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Kouri Richins

Woman Accused of Murdering Her Husband Sues His Estate

Eric Richins had made plans to exclude his wife from inheriting his assets.

In a true story that sounds straight out of a Stephen King novel, a woman, 33-year-old Kouri Richins, is accused of murdering her husband, Eric Richins, with a fentanyl-laced Moscow Mule cocktail that she served him in the bedroom of their Kamas, Utah home while she slept with their son in the other room. A year after his death, she authored a children’s book about grieving a loved one. She even went on ABC 4’s “Good Things Utah” in April 2023, to talk about the book she wrote to help her children cope with their father’s death, just a month before her arrest.

She’s now suing his estate, alleging she’s owed $3.6 million for the value of their family home, his business interests and other payments she made to maintain the home.

Kouri is currently being held without bail on charges of criminal homicide, aggravated murder and three counts of possession of a controlled substance with intent to distribute in relation and appears to have had a financial motive behind the alleged killing.

Trouble in Paradise

While Kouri carried on as a victim until her arrest, her slain husband’s family long suspected her involvement in his death. Prosecutors and family members of Eric paint a picture of a troubled marriage, alleging that Kouri, a realtor, was facing a financial hardship and stealing money from Eric to flip houses. According to prosecutors, Kouri withdrew money from Eric’s bank accounts without his knowledge and attempted to change a life insurance policy to make herself the sole beneficiary. Additionally, a petition by Eric’s family in a separate civil suit alleges that she spent $30,000 on his credit card, fraudulently used his power of attorney to secure a $250,000 loan and repeatedly took checks from his business and cashed them for her own benefit. A forensic document examiner in the criminal case potentially backs up that allegation, finding that some of Eric’s financial documents may have been forged.

Other evidence of trouble for the two included an email in the filings, in which Kouri mentioned Eric’s affair and that he was looking into a divorce.

Signs All Along

It appears that Eric may have been on to Kouri; a search warrant affidavit disclosed that Eric told his family that “if anything happened to him, she was to blame" and that his sisters “told police that during a previous trip to Greece, he became ‘violently ill’ after [Kouri] served him a drink.” (She also allegedly attempted to poison him again on Valentine’s Day, just weeks before his death.) According to Fox News, the warrant also stated that Kouri wanted to purchase and flip a $2 million under construction mansion, while Eric thought the property was too expensive. Kouri allegedly closed a deal on the mansion alone, the day after her husband’s death.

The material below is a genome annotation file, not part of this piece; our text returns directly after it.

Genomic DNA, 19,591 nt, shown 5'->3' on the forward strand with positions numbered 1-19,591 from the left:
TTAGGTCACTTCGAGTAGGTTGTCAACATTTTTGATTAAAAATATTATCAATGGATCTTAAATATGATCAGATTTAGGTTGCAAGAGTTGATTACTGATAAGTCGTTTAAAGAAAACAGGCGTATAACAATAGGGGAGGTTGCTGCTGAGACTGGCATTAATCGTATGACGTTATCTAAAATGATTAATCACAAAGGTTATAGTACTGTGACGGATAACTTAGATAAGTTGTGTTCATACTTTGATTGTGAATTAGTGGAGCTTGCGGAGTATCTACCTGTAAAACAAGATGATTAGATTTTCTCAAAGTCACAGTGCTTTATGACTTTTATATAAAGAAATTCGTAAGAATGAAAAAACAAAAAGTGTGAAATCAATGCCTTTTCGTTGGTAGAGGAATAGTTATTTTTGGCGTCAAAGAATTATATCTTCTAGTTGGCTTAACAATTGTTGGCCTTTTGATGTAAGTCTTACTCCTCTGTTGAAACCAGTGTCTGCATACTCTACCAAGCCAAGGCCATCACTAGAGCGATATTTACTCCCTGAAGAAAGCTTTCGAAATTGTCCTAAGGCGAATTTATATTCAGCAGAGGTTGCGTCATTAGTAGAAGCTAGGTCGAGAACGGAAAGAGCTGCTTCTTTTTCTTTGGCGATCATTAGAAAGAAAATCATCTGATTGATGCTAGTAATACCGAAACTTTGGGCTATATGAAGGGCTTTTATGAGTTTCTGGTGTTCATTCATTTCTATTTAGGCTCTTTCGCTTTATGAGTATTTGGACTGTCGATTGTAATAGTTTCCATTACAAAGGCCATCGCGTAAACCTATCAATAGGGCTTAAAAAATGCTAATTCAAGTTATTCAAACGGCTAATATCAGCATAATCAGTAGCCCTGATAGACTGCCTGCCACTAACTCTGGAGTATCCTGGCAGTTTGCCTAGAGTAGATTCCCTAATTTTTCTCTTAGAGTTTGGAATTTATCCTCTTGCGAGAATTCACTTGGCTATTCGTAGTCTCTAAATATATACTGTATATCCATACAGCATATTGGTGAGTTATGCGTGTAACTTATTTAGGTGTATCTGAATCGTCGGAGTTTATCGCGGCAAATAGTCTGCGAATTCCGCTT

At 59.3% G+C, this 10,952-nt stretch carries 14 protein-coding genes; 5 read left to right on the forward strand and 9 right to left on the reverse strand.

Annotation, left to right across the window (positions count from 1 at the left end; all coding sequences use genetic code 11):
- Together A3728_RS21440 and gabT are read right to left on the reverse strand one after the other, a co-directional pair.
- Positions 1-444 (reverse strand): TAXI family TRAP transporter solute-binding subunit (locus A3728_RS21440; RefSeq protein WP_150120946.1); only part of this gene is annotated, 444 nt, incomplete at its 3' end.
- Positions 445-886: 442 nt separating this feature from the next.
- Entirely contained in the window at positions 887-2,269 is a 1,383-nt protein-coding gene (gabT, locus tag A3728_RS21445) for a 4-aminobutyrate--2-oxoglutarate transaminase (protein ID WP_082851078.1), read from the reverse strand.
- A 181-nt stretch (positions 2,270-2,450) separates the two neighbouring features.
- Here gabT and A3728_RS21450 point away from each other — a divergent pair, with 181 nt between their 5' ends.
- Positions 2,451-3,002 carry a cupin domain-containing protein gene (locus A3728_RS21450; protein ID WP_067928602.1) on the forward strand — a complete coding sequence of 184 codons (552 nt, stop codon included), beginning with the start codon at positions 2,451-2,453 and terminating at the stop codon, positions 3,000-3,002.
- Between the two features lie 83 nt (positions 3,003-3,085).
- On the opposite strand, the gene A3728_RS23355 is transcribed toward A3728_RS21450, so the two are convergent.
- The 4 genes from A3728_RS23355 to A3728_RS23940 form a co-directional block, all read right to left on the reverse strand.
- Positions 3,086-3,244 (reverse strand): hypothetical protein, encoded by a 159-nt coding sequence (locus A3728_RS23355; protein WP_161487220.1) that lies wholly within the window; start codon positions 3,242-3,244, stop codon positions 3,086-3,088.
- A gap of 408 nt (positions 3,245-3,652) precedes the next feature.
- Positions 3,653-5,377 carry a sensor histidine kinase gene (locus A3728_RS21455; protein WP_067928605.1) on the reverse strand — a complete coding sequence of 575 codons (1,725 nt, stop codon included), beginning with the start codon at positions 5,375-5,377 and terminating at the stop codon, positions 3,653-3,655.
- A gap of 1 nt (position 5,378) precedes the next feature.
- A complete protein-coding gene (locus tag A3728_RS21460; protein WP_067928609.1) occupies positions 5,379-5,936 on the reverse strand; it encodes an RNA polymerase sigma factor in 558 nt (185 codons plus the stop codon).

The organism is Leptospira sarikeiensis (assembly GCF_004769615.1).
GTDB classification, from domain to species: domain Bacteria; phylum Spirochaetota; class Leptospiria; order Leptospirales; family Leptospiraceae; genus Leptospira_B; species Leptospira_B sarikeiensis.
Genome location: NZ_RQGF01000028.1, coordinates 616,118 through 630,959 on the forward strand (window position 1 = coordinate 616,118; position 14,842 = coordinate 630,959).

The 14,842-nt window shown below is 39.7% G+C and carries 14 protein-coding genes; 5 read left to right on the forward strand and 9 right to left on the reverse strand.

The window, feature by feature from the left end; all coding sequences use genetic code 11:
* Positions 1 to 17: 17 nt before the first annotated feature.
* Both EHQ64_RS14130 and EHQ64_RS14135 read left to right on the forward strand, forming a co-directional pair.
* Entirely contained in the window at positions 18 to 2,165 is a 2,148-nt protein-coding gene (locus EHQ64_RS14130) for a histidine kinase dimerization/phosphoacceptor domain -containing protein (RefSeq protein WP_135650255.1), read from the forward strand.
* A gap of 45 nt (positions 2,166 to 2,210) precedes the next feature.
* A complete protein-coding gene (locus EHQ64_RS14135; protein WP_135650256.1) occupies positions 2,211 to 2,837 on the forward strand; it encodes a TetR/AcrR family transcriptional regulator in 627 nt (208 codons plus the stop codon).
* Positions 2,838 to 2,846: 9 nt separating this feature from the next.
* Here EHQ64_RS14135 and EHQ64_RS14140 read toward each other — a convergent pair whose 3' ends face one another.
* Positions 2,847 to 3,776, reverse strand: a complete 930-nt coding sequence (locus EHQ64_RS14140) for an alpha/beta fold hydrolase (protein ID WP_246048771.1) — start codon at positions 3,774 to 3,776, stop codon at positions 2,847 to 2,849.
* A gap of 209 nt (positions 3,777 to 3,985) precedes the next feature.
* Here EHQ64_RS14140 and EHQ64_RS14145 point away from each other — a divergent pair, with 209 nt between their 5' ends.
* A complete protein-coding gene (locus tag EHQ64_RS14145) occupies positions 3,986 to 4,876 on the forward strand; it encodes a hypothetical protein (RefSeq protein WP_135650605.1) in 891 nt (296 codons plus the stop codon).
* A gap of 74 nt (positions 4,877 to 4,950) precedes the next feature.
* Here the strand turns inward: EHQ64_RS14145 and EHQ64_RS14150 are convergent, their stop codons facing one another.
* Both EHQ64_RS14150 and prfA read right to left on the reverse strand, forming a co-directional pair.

Estate Plan Intentions Made Clear

The criminal case also reveals that Eric made very specific requests regarding his estate plan. According to his estate planner, he requested his wife not be designated as his health care agent should he ever need one and that Kouri and their three children should be provided for on his death but that Kouri shouldn’t be able to control the money. Six months before he died, Eric also changed his will to make his sister his trustee. Eric apparently didn’t discuss these decisions with Kouri, as his estate planner stated Kouri was extremely upset during a phone conversation between the two after Eric’s death, during which she explained the terms of the trust to her.

Who Will Prevail in Estate Suit?

According to the civil suit, a pre-nuptial agreement entered into by Kouri and Eric states that Eric’s business is to “remain the sole property of the husband,” unless he should die while the two are still married, in which case “Husband’s partnership interest in said business shall transfer to the wife.” Also, per the suit, the legal title to the home was in Eric’s name but mortgage payments were made from the couple’s joint account.

While this evidence may lean in Kouri’s favor (though the pre-nup terms could also be used as evidence of a motive to kill her husband), most states have a slayer statute, which prevents killers from profiting from their crime. Utah, where the couple lived, has a slayer statute. Utah Code Section 75-2-803 states that a murderer can’t retain a property interest in their victim’s estate. Therefore, the outcome of the civil suit will hinge on whether Kouri is found guilty of killing Eric, which would disqualify her from inheriting from his estate, treating her as if she had predeceased him.

“Law school criminal law makes much of mens rea (motive) as a critical element of a crime,” said Benny Roshan, chair of Greenberg Glusker's Trust and Probate Litigation Group in Los Angeles, “and in Richins' case, given the developing facts surrounding her husband’s death, we can’t rule out that money may have been a motivating factor in the homicide. Certainly, the fact that Richins’ civil lawsuit makes no mention of the murder charges against her would give rise to that suspicion.”

For what it’s worth, a judge has denied the pretrial release of Kouri, citing the “substantial evidence” against her, which in addition to the aforementioned evidence, included internet searches prior to her husband’s death for “Luxury prisons for the rich in America,” “What is a lethal dose of fentanyl” and “How to permanently delete information from an iPhone remotely.”

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